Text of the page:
By Fr. Bud Grant
Last month I tried to show that while Natural Law asserts universal and necessary moral principles, it does not necessarily lead all people to the same specific moral practices. I hope to show how this is not a contradiction.
First, however, we must define “law.” Thomas says that it is “a rule and measure of acts” (ST I.II.90.1). But this isn’t all that helpful, is it? We have, for example, both the “law” of gravity, and the Ten Commandments. Unless we are Harry Potter or John Glenn we have no choice but to obey the former while the latter are rather commonly violated. Nonetheless, all laws are derived from reason, both those which must be obeyed and those which ought to be.
Furthermore, all law is aimed at the common good. This is worth sitting with for a moment. The laws of nature have little regard for individual entities, squandering them profligately (like the tens of thousands of acorns which never become oaks). Yet through the order (rationality) of nature, the whole coheres and perdures over time. In some ways humans are subject to this harsh law, but because we are also endowed with reason we have choices to either advance the common good or to put our own advantage first. This, by the way, explains sin. It is literally a dis-order — choosing a lesser over a greater good.
The source of all law is God. We know God’s law through either faith or reason. What Thomas calls “divine law” is revealed through the Scriptures. Though not irrational, human reason will never be sufficient to know this law without grace. What Thomas called ‘eternal law’ is knowable through human reason. An example of the divine law is the Trinity. No great thinker, on her own, would ever arrive at this notion without the grace of faith. Evolution, on the other hand, does not require revelation, it can be discerned through the use of what Thomas calls “right reason.” This is where it gets exciting: these two fonts of law cannot contradict one another.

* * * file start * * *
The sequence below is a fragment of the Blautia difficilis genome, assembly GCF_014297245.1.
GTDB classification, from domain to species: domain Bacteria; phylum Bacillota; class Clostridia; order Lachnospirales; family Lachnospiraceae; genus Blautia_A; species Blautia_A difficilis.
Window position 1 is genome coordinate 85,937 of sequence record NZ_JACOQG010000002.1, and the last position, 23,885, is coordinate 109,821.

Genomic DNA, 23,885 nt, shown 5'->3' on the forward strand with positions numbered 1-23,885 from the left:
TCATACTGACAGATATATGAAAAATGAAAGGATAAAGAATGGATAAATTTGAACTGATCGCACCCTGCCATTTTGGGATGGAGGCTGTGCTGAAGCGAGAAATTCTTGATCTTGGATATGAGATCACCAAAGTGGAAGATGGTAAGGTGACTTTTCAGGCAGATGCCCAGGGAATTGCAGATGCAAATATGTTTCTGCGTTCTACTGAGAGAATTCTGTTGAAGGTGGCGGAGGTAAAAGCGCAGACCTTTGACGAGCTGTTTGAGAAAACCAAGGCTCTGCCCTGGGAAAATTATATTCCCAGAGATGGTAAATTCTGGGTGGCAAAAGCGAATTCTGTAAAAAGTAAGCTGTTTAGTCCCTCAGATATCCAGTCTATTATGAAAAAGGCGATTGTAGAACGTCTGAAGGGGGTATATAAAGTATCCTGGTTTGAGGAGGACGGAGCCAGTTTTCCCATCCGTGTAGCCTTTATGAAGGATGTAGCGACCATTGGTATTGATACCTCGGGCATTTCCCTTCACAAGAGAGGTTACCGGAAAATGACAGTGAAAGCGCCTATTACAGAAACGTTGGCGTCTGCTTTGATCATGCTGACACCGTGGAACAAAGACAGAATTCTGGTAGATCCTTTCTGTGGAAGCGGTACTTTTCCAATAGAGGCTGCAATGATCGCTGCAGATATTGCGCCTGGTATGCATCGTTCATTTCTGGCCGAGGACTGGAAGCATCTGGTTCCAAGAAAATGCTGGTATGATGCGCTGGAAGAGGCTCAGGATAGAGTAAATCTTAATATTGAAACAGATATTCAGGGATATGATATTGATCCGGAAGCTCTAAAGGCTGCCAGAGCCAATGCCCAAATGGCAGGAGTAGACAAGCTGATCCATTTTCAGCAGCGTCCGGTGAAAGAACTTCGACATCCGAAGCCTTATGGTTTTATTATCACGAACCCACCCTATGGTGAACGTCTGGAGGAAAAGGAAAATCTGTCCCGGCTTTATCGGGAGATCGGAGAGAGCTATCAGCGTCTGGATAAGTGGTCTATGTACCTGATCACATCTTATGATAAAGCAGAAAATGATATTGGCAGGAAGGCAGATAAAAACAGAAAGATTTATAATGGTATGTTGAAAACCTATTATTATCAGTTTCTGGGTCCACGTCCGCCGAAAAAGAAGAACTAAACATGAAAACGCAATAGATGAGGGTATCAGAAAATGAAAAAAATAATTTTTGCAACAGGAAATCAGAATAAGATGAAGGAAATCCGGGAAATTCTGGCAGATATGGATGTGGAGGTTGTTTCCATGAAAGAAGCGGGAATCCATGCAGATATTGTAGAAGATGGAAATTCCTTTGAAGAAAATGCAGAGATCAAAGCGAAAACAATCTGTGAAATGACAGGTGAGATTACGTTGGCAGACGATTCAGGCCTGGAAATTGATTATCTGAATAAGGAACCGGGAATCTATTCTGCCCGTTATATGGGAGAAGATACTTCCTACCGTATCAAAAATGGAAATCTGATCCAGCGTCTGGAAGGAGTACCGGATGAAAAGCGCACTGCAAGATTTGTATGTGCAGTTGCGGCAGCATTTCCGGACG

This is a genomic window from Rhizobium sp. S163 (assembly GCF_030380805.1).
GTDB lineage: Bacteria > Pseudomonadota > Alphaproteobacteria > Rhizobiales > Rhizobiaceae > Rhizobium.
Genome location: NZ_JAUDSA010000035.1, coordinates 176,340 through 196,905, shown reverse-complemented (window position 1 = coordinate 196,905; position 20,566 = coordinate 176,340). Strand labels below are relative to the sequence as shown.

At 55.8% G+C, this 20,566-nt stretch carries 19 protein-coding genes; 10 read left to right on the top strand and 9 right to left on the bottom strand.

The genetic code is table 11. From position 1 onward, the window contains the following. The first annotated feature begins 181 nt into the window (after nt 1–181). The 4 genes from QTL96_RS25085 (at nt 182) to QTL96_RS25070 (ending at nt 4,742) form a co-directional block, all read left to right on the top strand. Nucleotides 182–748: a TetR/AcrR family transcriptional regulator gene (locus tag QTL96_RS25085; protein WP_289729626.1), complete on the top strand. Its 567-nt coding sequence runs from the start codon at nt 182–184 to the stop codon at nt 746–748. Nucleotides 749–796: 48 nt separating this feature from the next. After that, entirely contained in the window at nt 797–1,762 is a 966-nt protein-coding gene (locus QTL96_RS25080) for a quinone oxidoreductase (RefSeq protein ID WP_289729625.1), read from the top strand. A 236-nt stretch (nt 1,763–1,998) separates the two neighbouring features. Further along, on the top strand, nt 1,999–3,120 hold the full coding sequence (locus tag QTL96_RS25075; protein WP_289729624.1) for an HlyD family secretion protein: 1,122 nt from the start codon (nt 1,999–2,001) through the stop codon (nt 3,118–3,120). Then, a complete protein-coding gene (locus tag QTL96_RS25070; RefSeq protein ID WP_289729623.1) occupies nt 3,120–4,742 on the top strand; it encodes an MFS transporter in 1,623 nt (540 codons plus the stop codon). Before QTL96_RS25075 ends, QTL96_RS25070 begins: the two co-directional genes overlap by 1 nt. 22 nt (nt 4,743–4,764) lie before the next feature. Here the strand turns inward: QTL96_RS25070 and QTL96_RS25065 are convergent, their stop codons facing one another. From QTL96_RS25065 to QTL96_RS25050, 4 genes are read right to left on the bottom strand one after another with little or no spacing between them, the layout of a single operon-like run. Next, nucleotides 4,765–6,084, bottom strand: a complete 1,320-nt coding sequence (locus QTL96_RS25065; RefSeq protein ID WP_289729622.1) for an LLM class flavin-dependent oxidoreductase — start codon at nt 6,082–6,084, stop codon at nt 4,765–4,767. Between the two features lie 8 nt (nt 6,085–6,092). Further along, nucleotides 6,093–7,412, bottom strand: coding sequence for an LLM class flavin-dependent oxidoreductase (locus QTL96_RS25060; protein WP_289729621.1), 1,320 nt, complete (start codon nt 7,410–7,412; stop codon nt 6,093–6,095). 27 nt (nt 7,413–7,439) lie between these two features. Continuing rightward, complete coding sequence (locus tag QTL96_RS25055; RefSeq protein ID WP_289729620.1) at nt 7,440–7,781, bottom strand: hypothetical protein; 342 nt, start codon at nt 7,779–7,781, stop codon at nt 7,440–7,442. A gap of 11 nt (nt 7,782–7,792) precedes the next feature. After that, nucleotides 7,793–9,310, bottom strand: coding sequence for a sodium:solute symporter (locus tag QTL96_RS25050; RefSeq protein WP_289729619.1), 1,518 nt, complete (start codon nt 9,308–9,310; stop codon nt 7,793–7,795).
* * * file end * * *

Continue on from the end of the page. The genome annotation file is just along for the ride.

The Bible cannot reveal something as true that our human reason discovers to be false because the source of both reason and the revelation is God. If there appears to be a contradiction, then we are simply mistaken. We are either misreading the Scriptures or not reasoning well. Thomas’s extraordinary confidence shines brightly here. We can and ought to be people of both reason and faith. We once believed that the world was created in seven days, misreading Genesis 1 as if it were a science text. When Darwin and others demonstrated irrefutably through reason that this could not have been the case we were forced to re-read that ancient text and rediscover the exquisite theological truth that gets buried in the silly “creationist” debate. Science can tell us when and how creation happened, but only biblical theology can tell us who and why.
Natural law is that portion of the eternal law which we have already come to know. Let me illustrate: prior to Newton, the law of gravity was part of the eternal law, but not the natural law (it was knowable, but not known). Once the apple dropped on his head, the law of gravity became part of the ever expanding sub-set of the eternal law that we call natural law. It is breathtaking to consider how much natural law has expanded since Thomas’ time.
There are two categories of natural law, the primary and the secondary principles. Primary principles apply to all people in all times and situations. They are, in other words, universal and necessary. Secondary principles are derived from the primary, but these are time and place sensitive: different people in different situations will do different things. We’ll examine that paradox next. Before I close, however, a reader asked that I suggest helpful books. Here’s one: “Aristotle’s Children” by Richard Rubenstein.
(Father Bud Grant is an assistant professor of theology at St. Ambrose University in Davenport.)